Why working from home is much better for my mental health and productivity

I find it strange thinking back to the Covid lockdown restrictions. At times, it feels like it all happened a lifetime ago, yet there are times when it feels it was all relatively recently. Either way, the effects of it still loom large, particularly in the workplace.

The organisation I work for continues to adopt a hybrid working approach, though for most employees, this means predominantly working from home. I head into the office on average once per fortnight and that suits me perfectly. It wouldn’t bother me if this was once per month – I’m much better working alone, for many reasons.

Firstly, I’m much more productive. The daily commute takes around 1hr 45mins, from door-to-door. When working from home, that isn’t time I spend in bed each day – it’s time I work. Therefore, over the course of a typical working week, I’m working at least an additional 7 hours compared to if I were travelling into the office. Also, I don’t waste anywhere near as much time talking to people. When I see colleagues in the office, I like to say hello, have a very brief catch-up, then get on with my work – I don’t want to spend half-an-hour talking about that week’s television. I realise that may sound cold-hearted and clinical but it’s the truth. Work is exceptionally busy right now and I need to focus. I simply don’t have time (or the desire) for typical ‘water-cooler chat’.

Additionally, I really don’t buy into the reasoning which suggests people have to be in the office and meet people face-to-face to create truly strong relationships. I’ve built many effective relationships over the past 3 years when talking to people primarily via MS Teams meetings. I acknowledge that there are occasions when face-to-face contact is important, for instance when new starters join the company, or when in-depth planning meetings between numerous stakeholders are required, though I’m yet to hear a truly valid argument to suggest that frequent in-office working is beneficial.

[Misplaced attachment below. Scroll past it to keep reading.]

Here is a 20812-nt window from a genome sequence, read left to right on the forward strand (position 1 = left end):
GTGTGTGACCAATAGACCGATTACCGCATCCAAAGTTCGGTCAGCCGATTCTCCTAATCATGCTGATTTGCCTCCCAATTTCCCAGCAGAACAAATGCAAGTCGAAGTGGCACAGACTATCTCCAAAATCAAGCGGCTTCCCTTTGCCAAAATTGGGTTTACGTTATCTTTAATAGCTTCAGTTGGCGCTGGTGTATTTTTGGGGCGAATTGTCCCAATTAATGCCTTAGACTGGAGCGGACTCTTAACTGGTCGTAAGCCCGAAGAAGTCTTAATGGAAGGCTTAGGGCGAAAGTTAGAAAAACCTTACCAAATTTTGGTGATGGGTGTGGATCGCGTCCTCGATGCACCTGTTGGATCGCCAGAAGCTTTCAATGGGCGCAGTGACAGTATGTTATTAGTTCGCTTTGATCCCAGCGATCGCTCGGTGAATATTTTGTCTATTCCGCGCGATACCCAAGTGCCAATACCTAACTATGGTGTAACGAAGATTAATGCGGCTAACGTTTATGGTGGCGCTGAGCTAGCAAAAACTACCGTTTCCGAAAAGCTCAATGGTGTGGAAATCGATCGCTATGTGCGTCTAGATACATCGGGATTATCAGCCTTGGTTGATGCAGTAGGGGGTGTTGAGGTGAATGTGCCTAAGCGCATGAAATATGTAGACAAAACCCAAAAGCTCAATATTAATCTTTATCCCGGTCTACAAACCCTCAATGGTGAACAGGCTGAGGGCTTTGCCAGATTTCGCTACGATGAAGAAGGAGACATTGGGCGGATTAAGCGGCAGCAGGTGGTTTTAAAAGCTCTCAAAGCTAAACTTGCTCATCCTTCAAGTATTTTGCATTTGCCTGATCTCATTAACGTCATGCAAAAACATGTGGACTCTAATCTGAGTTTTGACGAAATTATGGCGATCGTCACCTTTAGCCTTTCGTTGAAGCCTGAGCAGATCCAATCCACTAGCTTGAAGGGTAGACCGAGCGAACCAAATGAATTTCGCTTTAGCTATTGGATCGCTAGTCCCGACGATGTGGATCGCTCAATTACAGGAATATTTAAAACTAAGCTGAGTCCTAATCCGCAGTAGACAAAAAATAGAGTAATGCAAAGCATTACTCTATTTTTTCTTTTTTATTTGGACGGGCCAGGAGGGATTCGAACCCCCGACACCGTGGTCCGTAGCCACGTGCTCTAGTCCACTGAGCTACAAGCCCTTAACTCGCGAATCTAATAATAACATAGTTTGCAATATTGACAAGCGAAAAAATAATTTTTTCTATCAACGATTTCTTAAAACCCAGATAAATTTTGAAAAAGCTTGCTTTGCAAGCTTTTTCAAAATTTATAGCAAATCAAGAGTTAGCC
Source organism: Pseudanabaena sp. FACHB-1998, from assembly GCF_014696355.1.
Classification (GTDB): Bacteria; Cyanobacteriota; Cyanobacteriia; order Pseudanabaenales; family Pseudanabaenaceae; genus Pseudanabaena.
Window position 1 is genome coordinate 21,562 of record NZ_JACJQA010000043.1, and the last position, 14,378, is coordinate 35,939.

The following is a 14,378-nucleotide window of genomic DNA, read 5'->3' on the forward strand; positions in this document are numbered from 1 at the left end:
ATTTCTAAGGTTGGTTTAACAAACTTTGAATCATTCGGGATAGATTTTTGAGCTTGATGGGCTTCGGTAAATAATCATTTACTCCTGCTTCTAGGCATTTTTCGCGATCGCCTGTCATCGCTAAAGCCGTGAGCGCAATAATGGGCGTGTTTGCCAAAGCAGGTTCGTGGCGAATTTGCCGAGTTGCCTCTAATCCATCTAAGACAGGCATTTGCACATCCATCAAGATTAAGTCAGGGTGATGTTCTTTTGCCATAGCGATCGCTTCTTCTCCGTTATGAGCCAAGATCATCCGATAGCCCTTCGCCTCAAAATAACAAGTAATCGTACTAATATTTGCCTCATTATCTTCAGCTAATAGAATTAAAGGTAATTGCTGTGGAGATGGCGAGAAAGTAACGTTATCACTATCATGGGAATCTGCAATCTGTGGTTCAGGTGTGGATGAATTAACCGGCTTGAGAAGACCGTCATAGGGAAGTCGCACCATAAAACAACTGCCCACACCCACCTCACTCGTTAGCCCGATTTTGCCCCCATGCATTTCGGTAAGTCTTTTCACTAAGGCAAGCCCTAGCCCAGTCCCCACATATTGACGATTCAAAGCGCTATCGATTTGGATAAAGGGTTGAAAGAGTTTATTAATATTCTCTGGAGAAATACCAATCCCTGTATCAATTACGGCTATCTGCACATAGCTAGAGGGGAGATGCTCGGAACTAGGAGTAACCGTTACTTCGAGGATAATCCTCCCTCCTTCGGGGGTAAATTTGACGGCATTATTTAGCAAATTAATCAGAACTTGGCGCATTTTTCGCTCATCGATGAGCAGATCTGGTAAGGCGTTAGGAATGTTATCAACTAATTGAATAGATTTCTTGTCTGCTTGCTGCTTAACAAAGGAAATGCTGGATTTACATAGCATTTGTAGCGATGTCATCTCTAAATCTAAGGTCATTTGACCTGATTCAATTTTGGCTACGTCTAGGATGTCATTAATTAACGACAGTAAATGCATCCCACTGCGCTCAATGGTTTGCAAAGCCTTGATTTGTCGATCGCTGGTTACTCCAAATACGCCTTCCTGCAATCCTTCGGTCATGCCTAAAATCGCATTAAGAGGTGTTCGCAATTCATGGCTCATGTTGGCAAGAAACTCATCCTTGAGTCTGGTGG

Working from home also suits me from a mental health perspective. When I’ve previously had panic attacks, a high percentage have been in the workplace, or when heading into Manchester city centre during lunch breaks. Holding meetings via MS Teams isn’t ideal (I still hate seeing myself on screen), though I’m no longer quite as conscious of how I look and how others may perceive me. Since Covid started, I’ve only had one panic attack. In the 3-4 years prior to Covid, I had numerous.

I’ve discussed this with a few people and opinions really do vary. Some prefer (and seemingly need) that in-office face-to-face interaction. Others share my view on this and are very happy to work primarily from home. It’s not that I am no longer able to work in a typical office environment – I can and will when required. It’s just that my personal preference is to work alone and in relative solitude. Perhaps that’s why I’m pinning my slim hopes of getting off the corporate hamster-wheel on writing. Not only do I really enjoy it, but it’s the perfect ‘job’ for someone who likes to work alone.

As always, thanks for reading and take care.

Best wishes.


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